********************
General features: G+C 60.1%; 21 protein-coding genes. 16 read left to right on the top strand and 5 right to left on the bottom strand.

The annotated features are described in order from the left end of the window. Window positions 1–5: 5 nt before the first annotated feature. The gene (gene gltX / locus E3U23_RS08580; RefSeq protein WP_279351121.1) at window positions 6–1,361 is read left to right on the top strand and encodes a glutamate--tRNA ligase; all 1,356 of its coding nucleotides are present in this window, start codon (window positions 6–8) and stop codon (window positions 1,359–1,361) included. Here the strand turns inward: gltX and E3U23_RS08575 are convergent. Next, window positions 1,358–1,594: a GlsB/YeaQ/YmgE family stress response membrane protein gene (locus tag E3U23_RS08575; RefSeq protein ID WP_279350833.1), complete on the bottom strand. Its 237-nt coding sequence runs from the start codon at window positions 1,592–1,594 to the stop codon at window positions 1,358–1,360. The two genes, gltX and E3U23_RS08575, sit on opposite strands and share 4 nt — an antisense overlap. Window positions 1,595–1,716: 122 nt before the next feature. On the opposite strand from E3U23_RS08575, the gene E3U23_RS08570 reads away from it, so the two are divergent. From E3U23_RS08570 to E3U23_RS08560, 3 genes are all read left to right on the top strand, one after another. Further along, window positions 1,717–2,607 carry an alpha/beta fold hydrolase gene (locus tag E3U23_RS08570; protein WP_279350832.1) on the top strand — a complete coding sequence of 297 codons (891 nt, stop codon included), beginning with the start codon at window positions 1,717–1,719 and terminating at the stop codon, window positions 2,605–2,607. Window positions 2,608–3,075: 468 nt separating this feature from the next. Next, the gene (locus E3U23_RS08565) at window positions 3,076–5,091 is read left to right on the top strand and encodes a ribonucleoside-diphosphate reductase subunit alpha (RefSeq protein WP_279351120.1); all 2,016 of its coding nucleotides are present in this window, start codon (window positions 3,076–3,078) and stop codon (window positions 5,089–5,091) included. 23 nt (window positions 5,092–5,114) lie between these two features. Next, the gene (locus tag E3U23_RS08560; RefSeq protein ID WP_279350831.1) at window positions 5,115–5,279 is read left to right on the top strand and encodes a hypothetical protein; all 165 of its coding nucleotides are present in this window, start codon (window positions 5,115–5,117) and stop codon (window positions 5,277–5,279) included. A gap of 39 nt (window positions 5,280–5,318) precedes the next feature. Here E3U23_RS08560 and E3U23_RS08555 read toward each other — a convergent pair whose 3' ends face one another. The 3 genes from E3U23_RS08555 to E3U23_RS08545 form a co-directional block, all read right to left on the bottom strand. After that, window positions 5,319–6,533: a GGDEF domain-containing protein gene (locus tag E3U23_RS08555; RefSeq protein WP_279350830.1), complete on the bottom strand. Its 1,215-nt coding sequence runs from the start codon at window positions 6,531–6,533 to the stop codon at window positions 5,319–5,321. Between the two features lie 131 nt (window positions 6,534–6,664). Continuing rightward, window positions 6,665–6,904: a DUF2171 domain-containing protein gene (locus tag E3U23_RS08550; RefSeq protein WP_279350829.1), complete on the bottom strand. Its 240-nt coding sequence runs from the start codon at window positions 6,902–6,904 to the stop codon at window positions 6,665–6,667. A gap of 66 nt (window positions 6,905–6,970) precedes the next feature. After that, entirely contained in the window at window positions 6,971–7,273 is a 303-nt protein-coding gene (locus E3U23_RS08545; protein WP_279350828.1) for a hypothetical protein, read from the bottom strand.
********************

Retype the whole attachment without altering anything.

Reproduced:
General features: G+C 60.1%; 21 protein-coding genes. 16 read left to right on the top strand and 5 right to left on the bottom strand.

The annotated features are described in order from the left end of the window. Window positions 1–5: 5 nt before the first annotated feature. The gene (gene gltX / locus E3U23_RS08580; RefSeq protein WP_279351121.1) at window positions 6–1,361 is read left to right on the top strand and encodes a glutamate--tRNA ligase; all 1,356 of its coding nucleotides are present in this window, start codon (window positions 6–8) and stop codon (window positions 1,359–1,361) included. Here the strand turns inward: gltX and E3U23_RS08575 are convergent. Next, window positions 1,358–1,594: a GlsB/YeaQ/YmgE family stress response membrane protein gene (locus tag E3U23_RS08575; RefSeq protein ID WP_279350833.1), complete on the bottom strand. Its 237-nt coding sequence runs from the start codon at window positions 1,592–1,594 to the stop codon at window positions 1,358–1,360. The two genes, gltX and E3U23_RS08575, sit on opposite strands and share 4 nt — an antisense overlap. Window positions 1,595–1,716: 122 nt before the next feature. On the opposite strand from E3U23_RS08575, the gene E3U23_RS08570 reads away from it, so the two are divergent. From E3U23_RS08570 to E3U23_RS08560, 3 genes are all read left to right on the top strand, one after another. Further along, window positions 1,717–2,607 carry an alpha/beta fold hydrolase gene (locus tag E3U23_RS08570; protein WP_279350832.1) on the top strand — a complete coding sequence of 297 codons (891 nt, stop codon included), beginning with the start codon at window positions 1,717–1,719 and terminating at the stop codon, window positions 2,605–2,607. Window positions 2,608–3,075: 468 nt separating this feature from the next. Next, the gene (locus E3U23_RS08565) at window positions 3,076–5,091 is read left to right on the top strand and encodes a ribonucleoside-diphosphate reductase subunit alpha (RefSeq protein WP_279351120.1); all 2,016 of its coding nucleotides are present in this window, start codon (window positions 3,076–3,078) and stop codon (window positions 5,089–5,091) included. 23 nt (window positions 5,092–5,114) lie between these two features. Next, the gene (locus tag E3U23_RS08560; RefSeq protein ID WP_279350831.1) at window positions 5,115–5,279 is read left to right on the top strand and encodes a hypothetical protein; all 165 of its coding nucleotides are present in this window, start codon (window positions 5,115–5,117) and stop codon (window positions 5,277–5,279) included. A gap of 39 nt (window positions 5,280–5,318) precedes the next feature. Here E3U23_RS08560 and E3U23_RS08555 read toward each other — a convergent pair whose 3' ends face one another. The 3 genes from E3U23_RS08555 to E3U23_RS08545 form a co-directional block, all read right to left on the bottom strand. After that, window positions 5,319–6,533: a GGDEF domain-containing protein gene (locus tag E3U23_RS08555; RefSeq protein WP_279350830.1), complete on the bottom strand. Its 1,215-nt coding sequence runs from the start codon at window positions 6,531–6,533 to the stop codon at window positions 5,319–5,321. Between the two features lie 131 nt (window positions 6,534–6,664). Continuing rightward, window positions 6,665–6,904: a DUF2171 domain-containing protein gene (locus tag E3U23_RS08550; RefSeq protein WP_279350829.1), complete on the bottom strand. Its 240-nt coding sequence runs from the start codon at window positions 6,902–6,904 to the stop codon at window positions 6,665–6,667. A gap of 66 nt (window positions 6,905–6,970) precedes the next feature. After that, entirely contained in the window at window positions 6,971–7,273 is a 303-nt protein-coding gene (locus E3U23_RS08545; protein WP_279350828.1) for a hypothetical protein, read from the bottom strand.